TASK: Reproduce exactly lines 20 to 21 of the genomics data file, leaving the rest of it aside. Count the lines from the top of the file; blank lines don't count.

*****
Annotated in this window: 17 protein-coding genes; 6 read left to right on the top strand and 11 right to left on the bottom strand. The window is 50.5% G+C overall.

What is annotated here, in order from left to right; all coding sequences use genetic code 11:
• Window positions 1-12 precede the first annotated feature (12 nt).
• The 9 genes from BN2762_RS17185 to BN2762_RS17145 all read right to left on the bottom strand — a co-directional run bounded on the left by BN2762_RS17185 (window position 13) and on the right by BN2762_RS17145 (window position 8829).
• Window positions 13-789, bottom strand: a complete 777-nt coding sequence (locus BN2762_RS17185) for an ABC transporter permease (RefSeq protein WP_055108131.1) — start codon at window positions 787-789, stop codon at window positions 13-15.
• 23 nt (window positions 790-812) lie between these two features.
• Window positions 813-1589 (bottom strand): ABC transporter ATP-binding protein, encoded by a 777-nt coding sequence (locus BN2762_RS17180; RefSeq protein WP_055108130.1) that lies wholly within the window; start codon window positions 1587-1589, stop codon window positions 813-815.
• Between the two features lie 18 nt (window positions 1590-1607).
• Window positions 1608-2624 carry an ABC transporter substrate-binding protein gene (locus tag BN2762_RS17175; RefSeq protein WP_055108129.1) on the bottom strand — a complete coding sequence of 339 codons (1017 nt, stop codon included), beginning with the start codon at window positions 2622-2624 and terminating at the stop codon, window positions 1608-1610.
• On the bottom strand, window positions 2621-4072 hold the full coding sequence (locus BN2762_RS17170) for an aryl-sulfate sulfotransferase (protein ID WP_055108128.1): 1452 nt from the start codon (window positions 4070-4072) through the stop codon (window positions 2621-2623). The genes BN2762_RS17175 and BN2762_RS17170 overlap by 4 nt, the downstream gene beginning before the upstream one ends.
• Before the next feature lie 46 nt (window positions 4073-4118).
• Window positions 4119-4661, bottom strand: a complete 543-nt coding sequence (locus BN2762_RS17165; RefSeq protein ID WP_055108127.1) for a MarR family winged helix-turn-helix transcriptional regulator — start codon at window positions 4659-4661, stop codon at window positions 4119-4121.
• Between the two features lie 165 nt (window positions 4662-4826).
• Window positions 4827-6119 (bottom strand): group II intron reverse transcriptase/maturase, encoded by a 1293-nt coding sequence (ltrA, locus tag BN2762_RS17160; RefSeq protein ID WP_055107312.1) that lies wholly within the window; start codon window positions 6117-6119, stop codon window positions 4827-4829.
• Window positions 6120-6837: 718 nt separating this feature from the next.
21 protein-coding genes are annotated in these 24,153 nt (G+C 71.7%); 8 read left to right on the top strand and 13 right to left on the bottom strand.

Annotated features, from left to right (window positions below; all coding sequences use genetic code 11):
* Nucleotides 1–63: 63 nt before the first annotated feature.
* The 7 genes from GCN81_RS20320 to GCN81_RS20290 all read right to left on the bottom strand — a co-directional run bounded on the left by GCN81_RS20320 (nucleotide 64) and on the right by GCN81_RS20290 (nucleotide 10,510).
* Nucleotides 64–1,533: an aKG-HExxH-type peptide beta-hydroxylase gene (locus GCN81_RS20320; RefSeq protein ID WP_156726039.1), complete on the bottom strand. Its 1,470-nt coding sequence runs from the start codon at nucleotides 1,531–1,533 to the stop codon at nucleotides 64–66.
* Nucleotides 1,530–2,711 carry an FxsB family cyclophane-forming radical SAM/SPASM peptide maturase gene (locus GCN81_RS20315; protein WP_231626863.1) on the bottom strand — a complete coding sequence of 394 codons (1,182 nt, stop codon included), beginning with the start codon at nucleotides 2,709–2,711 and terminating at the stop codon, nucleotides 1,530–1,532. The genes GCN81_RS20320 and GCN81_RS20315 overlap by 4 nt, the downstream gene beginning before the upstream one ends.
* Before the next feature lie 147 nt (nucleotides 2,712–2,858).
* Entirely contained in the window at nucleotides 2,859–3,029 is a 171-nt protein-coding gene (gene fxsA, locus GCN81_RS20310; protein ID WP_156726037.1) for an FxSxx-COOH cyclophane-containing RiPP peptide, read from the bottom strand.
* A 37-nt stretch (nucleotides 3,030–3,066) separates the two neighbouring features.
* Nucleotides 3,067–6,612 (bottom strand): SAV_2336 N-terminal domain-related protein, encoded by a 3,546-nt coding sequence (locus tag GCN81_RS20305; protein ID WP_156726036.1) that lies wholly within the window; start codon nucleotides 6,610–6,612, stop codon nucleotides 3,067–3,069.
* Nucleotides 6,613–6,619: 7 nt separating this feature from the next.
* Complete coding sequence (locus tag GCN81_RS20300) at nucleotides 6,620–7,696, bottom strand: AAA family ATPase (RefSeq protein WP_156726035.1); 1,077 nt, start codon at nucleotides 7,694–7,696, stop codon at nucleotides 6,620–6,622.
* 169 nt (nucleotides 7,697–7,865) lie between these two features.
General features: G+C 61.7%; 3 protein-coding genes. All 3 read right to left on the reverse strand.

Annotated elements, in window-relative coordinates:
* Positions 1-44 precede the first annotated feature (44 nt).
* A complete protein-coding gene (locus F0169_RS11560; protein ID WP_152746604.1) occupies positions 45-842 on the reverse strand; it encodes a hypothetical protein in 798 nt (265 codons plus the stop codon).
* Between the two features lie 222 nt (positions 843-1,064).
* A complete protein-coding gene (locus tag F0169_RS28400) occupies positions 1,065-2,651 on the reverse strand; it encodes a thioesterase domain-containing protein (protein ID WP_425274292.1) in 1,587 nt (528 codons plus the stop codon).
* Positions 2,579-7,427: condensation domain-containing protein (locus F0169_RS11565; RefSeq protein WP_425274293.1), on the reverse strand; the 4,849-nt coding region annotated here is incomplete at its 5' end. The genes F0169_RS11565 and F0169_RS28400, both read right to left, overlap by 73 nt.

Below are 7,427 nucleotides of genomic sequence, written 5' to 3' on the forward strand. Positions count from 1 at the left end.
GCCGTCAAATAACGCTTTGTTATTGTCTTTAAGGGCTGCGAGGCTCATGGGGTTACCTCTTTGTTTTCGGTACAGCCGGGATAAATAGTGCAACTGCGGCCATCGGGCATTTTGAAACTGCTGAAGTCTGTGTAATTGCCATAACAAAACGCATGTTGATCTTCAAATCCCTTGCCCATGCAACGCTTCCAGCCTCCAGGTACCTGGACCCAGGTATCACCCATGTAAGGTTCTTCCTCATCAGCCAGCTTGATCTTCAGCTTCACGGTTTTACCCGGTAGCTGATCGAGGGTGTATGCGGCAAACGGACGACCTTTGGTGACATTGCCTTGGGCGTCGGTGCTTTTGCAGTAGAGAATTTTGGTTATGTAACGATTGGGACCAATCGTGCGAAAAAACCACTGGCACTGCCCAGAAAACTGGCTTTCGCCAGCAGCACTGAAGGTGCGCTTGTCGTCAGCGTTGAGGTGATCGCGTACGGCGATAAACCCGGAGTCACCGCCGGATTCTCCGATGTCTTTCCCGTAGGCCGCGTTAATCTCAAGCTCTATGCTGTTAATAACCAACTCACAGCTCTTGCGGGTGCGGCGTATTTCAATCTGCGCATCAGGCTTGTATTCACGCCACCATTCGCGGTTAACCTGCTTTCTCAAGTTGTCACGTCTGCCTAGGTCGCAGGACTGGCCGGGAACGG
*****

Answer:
* Nucleotides 64–1,533: an aKG-HExxH-type peptide beta-hydroxylase gene (locus GCN81_RS20320; RefSeq protein ID WP_156726039.1), complete on the bottom strand. Its 1,470-nt coding sequence runs from the start codon at nucleotides 1,531–1,533 to the stop codon at nucleotides 64–66.
* Nucleotides 1,530–2,711 carry an FxsB family cyclophane-forming radical SAM/SPASM peptide maturase gene (locus GCN81_RS20315; protein WP_231626863.1) on the bottom strand — a complete coding sequence of 394 codons (1,182 nt, stop codon included), beginning with the start codon at nucleotides 2,709–2,711 and terminating at the stop codon, nucleotides 1,530–1,532. The genes GCN81_RS20320 and GCN81_RS20315 overlap by 4 nt, the downstream gene beginning before the upstream one ends.